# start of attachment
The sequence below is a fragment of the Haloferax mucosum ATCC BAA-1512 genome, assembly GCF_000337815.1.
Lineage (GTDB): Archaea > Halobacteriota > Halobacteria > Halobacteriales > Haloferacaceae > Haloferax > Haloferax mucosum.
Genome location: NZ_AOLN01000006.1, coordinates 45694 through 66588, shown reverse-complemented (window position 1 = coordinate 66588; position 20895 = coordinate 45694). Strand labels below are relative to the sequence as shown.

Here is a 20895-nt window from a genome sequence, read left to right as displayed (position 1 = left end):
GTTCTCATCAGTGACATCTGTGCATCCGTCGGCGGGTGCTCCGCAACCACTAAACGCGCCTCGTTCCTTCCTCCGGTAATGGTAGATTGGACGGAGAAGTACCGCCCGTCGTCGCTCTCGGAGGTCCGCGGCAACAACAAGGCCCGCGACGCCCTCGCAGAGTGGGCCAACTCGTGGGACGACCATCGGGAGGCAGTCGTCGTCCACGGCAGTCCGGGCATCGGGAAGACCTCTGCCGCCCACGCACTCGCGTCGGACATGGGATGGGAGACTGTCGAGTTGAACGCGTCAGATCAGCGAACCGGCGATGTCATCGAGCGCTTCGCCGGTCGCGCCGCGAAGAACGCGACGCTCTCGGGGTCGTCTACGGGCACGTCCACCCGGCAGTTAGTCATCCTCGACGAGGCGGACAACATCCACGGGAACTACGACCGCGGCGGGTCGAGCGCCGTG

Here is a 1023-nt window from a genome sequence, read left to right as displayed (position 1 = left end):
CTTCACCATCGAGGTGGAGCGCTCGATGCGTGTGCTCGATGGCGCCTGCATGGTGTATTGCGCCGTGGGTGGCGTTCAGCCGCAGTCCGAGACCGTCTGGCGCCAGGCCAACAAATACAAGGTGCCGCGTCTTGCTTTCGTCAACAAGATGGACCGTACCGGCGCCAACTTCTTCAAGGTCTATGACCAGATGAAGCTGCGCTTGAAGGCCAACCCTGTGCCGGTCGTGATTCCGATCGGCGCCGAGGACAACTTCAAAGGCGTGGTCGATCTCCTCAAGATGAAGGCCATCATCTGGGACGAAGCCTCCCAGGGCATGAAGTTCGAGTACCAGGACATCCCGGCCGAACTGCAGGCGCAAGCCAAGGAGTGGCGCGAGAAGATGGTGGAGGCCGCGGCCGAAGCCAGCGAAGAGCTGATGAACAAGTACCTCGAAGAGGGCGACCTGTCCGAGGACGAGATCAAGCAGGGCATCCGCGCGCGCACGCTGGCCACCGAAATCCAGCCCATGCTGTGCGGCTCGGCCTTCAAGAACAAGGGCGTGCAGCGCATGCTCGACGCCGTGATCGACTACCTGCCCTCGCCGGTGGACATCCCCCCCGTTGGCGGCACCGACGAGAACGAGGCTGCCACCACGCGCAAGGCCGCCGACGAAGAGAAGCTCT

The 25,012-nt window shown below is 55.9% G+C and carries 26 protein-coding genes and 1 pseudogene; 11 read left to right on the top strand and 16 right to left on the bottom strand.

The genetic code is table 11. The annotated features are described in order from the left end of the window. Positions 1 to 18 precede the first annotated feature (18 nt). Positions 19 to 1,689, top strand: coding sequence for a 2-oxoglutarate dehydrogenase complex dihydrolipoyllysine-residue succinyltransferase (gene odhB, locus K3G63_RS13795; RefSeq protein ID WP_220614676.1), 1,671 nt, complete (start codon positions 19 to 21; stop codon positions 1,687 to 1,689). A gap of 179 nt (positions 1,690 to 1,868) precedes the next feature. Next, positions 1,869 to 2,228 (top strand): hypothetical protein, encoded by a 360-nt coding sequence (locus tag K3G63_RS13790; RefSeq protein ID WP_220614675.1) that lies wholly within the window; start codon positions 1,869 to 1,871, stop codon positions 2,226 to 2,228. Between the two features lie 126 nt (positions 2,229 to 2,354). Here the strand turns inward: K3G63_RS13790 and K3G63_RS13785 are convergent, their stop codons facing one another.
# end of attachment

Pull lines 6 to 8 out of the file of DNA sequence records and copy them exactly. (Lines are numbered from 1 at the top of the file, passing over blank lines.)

Here is a 1023-nt window from a genome sequence, read left to right as displayed (position 1 = left end):
CTTCACCATCGAGGTGGAGCGCTCGATGCGTGTGCTCGATGGCGCCTGCATGGTGTATTGCGCCGTGGGTGGCGTTCAGCCGCAGTCCGAGACCGTCTGGCGCCAGGCCAACAAATACAAGGTGCCGCGTCTTGCTTTCGTCAACAAGATGGACCGTACCGGCGCCAACTTCTTCAAGGTCTATGACCAGATGAAGCTGCGCTTGAAGGCCAACCCTGTGCCGGTCGTGATTCCGATCGGCGCCGAGGACAACTTCAAAGGCGTGGTCGATCTCCTCAAGATGAAGGCCATCATCTGGGACGAAGCCTCCCAGGGCATGAAGTTCGAGTACCAGGACATCCCGGCCGAACTGCAGGCGCAAGCCAAGGAGTGGCGCGAGAAGATGGTGGAGGCCGCGGCCGAAGCCAGCGAAGAGCTGATGAACAAGTACCTCGAAGAGGGCGACCTGTCCGAGGACGAGATCAAGCAGGGCATCCGCGCGCGCACGCTGGCCACCGAAATCCAGCCCATGCTGTGCGGCTCGGCCTTCAAGAACAAGGGCGTGCAGCGCATGCTCGACGCCGTGATCGACTACCTGCCCTCGCCGGTGGACATCCCCCCCGTTGGCGGCACCGACGAGAACGAGGCTGCCACCACGCGCAAGGCCGCCGACGAAGAGAAGCTCT

The 25,012-nt window shown below is 55.9% G+C and carries 26 protein-coding genes and 1 pseudogene; 11 read left to right on the top strand and 16 right to left on the bottom strand.